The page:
Just like in a rechargeable AA, Apple's concept includes a cathode and anode divided by a separator. Conductive tabs within the battery cell would connect cathodes and anodes from the jelly rolls found in the pouches.

"The use and placement of multiple jelly rolls of different lengths and thicknesses within a pouch may allow the creation of a custom battery cell that maximizes the use of free space within a portable electronic device and provides greater capacity, packing efficiency, and/or voltage than battery cells that contain only one jelly roll per pouch," the application reads.



This kind of custom battery could be designed to specifically fit the needs of the device in which it is found. In one example, Apple describes a laptop with a battery pouch and multiple thin jelly rolls housed behind the display of a laptop computer.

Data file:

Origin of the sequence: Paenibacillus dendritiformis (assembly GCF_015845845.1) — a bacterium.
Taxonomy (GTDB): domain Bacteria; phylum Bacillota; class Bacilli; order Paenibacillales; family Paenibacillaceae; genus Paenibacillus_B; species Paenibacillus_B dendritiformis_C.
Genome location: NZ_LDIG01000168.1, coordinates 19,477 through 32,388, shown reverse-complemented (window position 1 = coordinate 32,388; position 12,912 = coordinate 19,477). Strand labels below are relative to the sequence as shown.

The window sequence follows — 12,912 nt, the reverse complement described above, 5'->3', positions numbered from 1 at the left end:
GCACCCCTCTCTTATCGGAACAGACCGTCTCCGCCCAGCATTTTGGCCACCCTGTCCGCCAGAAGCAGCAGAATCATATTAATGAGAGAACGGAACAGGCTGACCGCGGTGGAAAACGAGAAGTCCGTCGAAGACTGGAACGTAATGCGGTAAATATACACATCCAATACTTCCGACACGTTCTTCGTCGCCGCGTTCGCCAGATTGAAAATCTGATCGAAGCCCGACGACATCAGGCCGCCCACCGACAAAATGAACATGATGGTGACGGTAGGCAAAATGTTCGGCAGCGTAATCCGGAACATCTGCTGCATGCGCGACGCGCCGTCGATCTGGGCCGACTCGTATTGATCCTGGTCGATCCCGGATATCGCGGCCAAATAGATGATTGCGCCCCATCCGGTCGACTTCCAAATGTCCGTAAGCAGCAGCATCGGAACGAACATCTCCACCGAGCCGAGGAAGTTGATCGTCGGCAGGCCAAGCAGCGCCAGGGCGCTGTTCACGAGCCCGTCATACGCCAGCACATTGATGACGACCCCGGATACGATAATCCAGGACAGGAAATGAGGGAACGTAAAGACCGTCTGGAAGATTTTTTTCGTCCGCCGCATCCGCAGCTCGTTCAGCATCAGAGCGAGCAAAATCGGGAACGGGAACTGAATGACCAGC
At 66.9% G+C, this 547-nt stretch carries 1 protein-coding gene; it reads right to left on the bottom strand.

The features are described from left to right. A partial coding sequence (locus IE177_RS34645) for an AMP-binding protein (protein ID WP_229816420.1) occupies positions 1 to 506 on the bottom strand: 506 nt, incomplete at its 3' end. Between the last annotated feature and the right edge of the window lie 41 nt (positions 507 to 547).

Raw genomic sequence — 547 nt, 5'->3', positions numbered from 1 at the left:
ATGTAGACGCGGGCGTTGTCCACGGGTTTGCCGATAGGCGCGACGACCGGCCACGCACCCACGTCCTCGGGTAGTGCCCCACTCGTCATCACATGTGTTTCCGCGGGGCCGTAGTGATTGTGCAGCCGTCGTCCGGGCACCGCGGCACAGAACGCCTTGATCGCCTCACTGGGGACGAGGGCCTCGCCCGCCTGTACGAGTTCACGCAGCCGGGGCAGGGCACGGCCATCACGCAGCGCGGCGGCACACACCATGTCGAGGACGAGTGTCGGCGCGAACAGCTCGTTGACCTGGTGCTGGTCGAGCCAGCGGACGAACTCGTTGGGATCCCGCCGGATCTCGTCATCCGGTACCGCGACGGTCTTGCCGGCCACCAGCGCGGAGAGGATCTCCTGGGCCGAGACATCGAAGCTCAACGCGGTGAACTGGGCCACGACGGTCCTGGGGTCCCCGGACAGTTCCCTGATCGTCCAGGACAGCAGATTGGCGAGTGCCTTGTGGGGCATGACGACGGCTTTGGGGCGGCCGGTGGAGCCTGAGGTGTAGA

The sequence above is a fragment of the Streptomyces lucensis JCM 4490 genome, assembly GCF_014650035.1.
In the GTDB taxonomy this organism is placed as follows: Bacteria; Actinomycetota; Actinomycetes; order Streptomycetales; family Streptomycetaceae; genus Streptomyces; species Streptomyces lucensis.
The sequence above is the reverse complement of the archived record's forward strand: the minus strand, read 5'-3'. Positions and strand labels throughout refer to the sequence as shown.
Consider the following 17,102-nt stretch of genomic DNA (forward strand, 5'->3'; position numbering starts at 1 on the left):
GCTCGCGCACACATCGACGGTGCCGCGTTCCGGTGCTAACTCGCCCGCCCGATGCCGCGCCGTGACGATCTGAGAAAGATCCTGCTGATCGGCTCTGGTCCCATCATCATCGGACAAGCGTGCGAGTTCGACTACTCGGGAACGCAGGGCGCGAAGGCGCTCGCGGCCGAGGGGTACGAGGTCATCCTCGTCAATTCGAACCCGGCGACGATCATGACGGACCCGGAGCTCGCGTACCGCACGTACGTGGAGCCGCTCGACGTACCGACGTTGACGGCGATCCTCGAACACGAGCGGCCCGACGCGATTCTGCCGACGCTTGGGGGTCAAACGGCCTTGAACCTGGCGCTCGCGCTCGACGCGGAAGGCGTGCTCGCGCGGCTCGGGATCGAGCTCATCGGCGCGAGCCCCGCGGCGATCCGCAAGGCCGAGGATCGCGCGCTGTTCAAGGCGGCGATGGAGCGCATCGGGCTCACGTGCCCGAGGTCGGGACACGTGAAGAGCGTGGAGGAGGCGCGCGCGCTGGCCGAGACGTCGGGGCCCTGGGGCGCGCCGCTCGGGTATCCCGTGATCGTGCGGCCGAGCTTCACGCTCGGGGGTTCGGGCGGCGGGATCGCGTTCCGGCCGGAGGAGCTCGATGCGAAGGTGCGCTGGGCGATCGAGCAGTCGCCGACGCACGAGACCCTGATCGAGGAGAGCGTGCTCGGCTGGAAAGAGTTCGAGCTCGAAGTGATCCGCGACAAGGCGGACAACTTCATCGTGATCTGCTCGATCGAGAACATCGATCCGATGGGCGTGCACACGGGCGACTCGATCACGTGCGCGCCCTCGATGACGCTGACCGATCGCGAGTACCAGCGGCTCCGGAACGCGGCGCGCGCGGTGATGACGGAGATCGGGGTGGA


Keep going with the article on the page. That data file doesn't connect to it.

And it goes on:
"Along the same lines, jelly rolls of various thicknesses and lengths may be sealed in a pouch to create an asymmetric battery cell that fits around other components (e.g., processors, printed circuit boards (PCBs), memory, storage, etc.) inside the enclosure of a mobile phone," it states.

The application made public this week by the U.S. Patent and Trademark Office was first filed by Apple on Jan. 26, 2010. The proposed invention is credited to Ramesh C. Bhardwaj, Taisup Hwang, and Richard M. Mank.

Apple's interest in improving batteries is not new. Earlier this year, a separate filing described a concept for dense lithium cells that could increase the capacity of rechargeable batteries without increasing their size.